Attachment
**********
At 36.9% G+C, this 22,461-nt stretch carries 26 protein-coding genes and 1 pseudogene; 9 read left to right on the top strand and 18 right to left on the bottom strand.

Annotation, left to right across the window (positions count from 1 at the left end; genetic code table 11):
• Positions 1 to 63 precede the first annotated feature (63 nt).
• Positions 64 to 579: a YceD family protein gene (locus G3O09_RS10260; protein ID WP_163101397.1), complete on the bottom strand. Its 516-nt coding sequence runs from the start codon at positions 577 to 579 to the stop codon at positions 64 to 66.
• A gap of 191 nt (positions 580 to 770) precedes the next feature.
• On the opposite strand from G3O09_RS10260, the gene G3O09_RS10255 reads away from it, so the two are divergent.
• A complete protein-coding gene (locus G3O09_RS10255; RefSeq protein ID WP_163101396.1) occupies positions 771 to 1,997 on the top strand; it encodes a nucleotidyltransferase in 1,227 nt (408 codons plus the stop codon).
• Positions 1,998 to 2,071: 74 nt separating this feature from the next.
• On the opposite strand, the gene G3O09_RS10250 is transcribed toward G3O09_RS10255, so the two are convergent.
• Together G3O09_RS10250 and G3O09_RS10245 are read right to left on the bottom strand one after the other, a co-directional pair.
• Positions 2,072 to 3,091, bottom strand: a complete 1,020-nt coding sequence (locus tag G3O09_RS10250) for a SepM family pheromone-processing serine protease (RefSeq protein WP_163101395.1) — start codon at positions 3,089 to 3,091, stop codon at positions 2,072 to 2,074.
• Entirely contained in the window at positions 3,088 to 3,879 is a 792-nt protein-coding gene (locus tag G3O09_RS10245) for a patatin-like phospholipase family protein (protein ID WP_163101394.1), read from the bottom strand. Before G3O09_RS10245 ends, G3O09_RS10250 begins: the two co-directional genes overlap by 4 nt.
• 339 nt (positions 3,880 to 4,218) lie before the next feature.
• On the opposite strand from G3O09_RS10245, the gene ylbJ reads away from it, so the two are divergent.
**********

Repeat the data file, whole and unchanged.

At 36.9% G+C, this 22,461-nt stretch carries 26 protein-coding genes and 1 pseudogene; 9 read left to right on the top strand and 18 right to left on the bottom strand.

Annotation, left to right across the window (positions count from 1 at the left end; genetic code table 11):
• Positions 1 to 63 precede the first annotated feature (63 nt).
• Positions 64 to 579: a YceD family protein gene (locus G3O09_RS10260; protein ID WP_163101397.1), complete on the bottom strand. Its 516-nt coding sequence runs from the start codon at positions 577 to 579 to the stop codon at positions 64 to 66.
• A gap of 191 nt (positions 580 to 770) precedes the next feature.
• On the opposite strand from G3O09_RS10260, the gene G3O09_RS10255 reads away from it, so the two are divergent.
• A complete protein-coding gene (locus G3O09_RS10255; RefSeq protein ID WP_163101396.1) occupies positions 771 to 1,997 on the top strand; it encodes a nucleotidyltransferase in 1,227 nt (408 codons plus the stop codon).
• Positions 1,998 to 2,071: 74 nt separating this feature from the next.
• On the opposite strand, the gene G3O09_RS10250 is transcribed toward G3O09_RS10255, so the two are convergent.
• Together G3O09_RS10250 and G3O09_RS10245 are read right to left on the bottom strand one after the other, a co-directional pair.
• Positions 2,072 to 3,091, bottom strand: a complete 1,020-nt coding sequence (locus tag G3O09_RS10250) for a SepM family pheromone-processing serine protease (RefSeq protein WP_163101395.1) — start codon at positions 3,089 to 3,091, stop codon at positions 2,072 to 2,074.
• Entirely contained in the window at positions 3,088 to 3,879 is a 792-nt protein-coding gene (locus tag G3O09_RS10245) for a patatin-like phospholipase family protein (protein ID WP_163101394.1), read from the bottom strand. Before G3O09_RS10245 ends, G3O09_RS10250 begins: the two co-directional genes overlap by 4 nt.
• 339 nt (positions 3,880 to 4,218) lie before the next feature.
• On the opposite strand from G3O09_RS10245, the gene ylbJ reads away from it, so the two are divergent.